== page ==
The team, consisted of researchers from Cornell University, presented their idea that “methane-based life forms” that follow the same biological rules and methods as those seen on Earth could survive on Titan using methane instead of oxygen and water (what Earth life forms use for reproduction and various cell processes).
Scientists designed a “template for methane-based, oxygen-free cells” adding that the membrane of such cells could withstand temperatures of minus 293 degrees. The membrane was given the name “azotosome” and would probably be made of acrylonitrile (a compound consisting of carbon, hydrogen and nitrogen molecules, three molecules that are present in Titan’s environment).
They also chose acrylonitrile because it gave membranes a level of flexibility, rigidity and stability that would assure the cells survival in Titan’s harsh environment.
On one of Saturn’s moons, Titan, NASA experts detected three vast oceans made out of methane and ethane instead of water. The Cassini-Huygens space probe sent to observe these oceans reported that the largest of the three is Kraken Mare, extending over 150,000 square miles across the moon’s north pole.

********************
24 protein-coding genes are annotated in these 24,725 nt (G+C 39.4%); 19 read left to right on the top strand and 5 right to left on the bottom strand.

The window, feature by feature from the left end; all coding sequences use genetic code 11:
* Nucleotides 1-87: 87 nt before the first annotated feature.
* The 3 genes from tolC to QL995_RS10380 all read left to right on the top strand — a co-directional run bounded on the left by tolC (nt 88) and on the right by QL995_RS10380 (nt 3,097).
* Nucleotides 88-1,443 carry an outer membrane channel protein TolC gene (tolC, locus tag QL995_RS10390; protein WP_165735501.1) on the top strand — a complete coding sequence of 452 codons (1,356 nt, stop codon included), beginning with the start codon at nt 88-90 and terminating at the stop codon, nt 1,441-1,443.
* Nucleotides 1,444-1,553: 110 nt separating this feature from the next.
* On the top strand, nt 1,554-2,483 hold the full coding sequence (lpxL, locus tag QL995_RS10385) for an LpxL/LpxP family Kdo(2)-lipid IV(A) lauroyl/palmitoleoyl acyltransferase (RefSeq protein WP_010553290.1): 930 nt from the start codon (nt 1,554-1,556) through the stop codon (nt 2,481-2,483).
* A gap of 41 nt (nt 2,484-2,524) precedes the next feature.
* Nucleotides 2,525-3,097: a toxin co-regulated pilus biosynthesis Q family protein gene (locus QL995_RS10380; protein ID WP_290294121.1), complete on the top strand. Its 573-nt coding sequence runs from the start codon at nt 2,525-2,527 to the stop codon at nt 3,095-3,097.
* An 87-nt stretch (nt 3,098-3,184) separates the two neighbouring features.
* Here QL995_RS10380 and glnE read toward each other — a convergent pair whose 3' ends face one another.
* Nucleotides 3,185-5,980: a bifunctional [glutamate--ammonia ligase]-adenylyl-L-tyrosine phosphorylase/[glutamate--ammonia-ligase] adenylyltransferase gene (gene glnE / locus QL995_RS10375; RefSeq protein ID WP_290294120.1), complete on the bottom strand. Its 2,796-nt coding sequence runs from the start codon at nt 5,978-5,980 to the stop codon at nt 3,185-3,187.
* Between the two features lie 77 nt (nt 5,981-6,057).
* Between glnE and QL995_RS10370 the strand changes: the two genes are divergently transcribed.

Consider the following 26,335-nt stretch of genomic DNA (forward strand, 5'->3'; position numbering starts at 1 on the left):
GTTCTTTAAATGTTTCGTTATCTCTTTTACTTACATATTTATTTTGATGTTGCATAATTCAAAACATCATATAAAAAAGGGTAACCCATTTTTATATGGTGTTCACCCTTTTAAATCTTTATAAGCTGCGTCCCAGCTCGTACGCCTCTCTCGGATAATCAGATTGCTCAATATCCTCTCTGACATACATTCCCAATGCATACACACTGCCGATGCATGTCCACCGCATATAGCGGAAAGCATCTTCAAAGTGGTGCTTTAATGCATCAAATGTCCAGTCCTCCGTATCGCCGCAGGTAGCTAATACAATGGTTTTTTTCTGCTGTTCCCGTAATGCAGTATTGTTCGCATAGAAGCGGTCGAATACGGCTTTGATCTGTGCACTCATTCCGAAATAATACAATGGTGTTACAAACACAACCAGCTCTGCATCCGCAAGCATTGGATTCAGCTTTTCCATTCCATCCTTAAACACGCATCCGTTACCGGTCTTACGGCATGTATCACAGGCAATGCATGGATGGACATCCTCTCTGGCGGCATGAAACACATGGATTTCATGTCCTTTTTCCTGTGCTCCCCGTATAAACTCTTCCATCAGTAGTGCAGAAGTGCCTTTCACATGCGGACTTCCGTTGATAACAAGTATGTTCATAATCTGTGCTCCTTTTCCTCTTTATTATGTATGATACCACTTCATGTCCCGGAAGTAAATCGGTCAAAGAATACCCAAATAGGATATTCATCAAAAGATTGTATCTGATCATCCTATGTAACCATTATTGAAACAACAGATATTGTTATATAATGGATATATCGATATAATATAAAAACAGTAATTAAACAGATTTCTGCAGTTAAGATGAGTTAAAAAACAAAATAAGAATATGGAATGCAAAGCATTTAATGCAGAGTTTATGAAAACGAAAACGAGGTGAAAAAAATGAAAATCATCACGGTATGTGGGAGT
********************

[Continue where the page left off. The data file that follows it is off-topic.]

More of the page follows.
The purpose of this study, as study co-author Jonathan Lunine explained, was to find out how life could potentially look like on the Titan, despite its inhospitable climate.
The study began by acknowledging all the substances that exist in Titan’s environment. Chemical molecular dynamics specialist Paulette Clancy explained their tactic:
“We just worked with the compounds that we knew were there and asked, ‘if this was your palette, what can you make out of that?’”
They were also inspired by the cell structure of Earth life forms which present phospholipid bilayers. These components are the key areas for various cellular processes.
When it comes to life on other planets, astronomers usually look for something that can imitate Earth’s environment. So astronomers search for habitable zones where the possibility of finding water in various forms is high. The team, however, had a “think outside the box” tactic that showed results.
Image Source: National Geographic